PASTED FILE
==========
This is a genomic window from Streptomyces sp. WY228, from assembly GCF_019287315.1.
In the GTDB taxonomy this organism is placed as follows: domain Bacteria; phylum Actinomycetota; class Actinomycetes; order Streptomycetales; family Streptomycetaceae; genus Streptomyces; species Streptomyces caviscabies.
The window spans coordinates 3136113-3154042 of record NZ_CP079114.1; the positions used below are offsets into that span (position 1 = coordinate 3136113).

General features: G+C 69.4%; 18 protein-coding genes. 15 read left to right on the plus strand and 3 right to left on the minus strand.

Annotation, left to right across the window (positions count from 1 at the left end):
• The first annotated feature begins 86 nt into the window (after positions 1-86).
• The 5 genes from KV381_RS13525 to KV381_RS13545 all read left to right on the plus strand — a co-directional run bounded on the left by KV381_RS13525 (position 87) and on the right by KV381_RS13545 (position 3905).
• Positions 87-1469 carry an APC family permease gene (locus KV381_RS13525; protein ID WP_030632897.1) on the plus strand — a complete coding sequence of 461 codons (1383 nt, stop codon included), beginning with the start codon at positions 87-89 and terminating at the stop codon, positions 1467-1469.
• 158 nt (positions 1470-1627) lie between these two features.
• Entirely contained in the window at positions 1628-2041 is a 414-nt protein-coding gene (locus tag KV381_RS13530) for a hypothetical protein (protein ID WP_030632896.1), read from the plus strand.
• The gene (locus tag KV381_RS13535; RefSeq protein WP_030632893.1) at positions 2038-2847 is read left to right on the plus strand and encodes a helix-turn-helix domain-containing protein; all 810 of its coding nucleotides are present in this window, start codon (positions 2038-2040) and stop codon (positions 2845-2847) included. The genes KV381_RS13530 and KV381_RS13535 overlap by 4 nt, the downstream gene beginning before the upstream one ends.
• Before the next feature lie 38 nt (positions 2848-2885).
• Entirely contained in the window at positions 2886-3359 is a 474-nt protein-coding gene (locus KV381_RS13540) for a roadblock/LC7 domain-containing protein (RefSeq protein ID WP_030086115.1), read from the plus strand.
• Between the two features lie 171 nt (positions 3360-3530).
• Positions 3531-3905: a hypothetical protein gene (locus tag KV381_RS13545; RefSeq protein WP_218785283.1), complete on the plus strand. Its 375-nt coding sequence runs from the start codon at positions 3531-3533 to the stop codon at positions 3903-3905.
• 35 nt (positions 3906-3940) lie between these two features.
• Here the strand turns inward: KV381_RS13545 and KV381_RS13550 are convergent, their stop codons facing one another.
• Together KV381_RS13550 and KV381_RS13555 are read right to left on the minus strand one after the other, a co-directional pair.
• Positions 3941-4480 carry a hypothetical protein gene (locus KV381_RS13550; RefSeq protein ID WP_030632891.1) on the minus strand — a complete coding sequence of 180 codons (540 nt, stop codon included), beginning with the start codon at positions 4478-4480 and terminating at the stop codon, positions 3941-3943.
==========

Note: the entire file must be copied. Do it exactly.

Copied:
This is a genomic window from Streptomyces sp. WY228, from assembly GCF_019287315.1.
In the GTDB taxonomy this organism is placed as follows: domain Bacteria; phylum Actinomycetota; class Actinomycetes; order Streptomycetales; family Streptomycetaceae; genus Streptomyces; species Streptomyces caviscabies.
The window spans coordinates 3136113-3154042 of record NZ_CP079114.1; the positions used below are offsets into that span (position 1 = coordinate 3136113).

General features: G+C 69.4%; 18 protein-coding genes. 15 read left to right on the plus strand and 3 right to left on the minus strand.

Annotation, left to right across the window (positions count from 1 at the left end):
• The first annotated feature begins 86 nt into the window (after positions 1-86).
• The 5 genes from KV381_RS13525 to KV381_RS13545 all read left to right on the plus strand — a co-directional run bounded on the left by KV381_RS13525 (position 87) and on the right by KV381_RS13545 (position 3905).
• Positions 87-1469 carry an APC family permease gene (locus KV381_RS13525; protein ID WP_030632897.1) on the plus strand — a complete coding sequence of 461 codons (1383 nt, stop codon included), beginning with the start codon at positions 87-89 and terminating at the stop codon, positions 1467-1469.
• 158 nt (positions 1470-1627) lie between these two features.
• Entirely contained in the window at positions 1628-2041 is a 414-nt protein-coding gene (locus tag KV381_RS13530) for a hypothetical protein (protein ID WP_030632896.1), read from the plus strand.
• The gene (locus tag KV381_RS13535; RefSeq protein WP_030632893.1) at positions 2038-2847 is read left to right on the plus strand and encodes a helix-turn-helix domain-containing protein; all 810 of its coding nucleotides are present in this window, start codon (positions 2038-2040) and stop codon (positions 2845-2847) included. The genes KV381_RS13530 and KV381_RS13535 overlap by 4 nt, the downstream gene beginning before the upstream one ends.
• Before the next feature lie 38 nt (positions 2848-2885).
• Entirely contained in the window at positions 2886-3359 is a 474-nt protein-coding gene (locus KV381_RS13540) for a roadblock/LC7 domain-containing protein (RefSeq protein ID WP_030086115.1), read from the plus strand.
• Between the two features lie 171 nt (positions 3360-3530).
• Positions 3531-3905: a hypothetical protein gene (locus tag KV381_RS13545; RefSeq protein WP_218785283.1), complete on the plus strand. Its 375-nt coding sequence runs from the start codon at positions 3531-3533 to the stop codon at positions 3903-3905.
• 35 nt (positions 3906-3940) lie between these two features.
• Here the strand turns inward: KV381_RS13545 and KV381_RS13550 are convergent, their stop codons facing one another.
• Together KV381_RS13550 and KV381_RS13555 are read right to left on the minus strand one after the other, a co-directional pair.
• Positions 3941-4480 carry a hypothetical protein gene (locus KV381_RS13550; RefSeq protein ID WP_030632891.1) on the minus strand — a complete coding sequence of 180 codons (540 nt, stop codon included), beginning with the start codon at positions 4478-4480 and terminating at the stop codon, positions 3941-3943.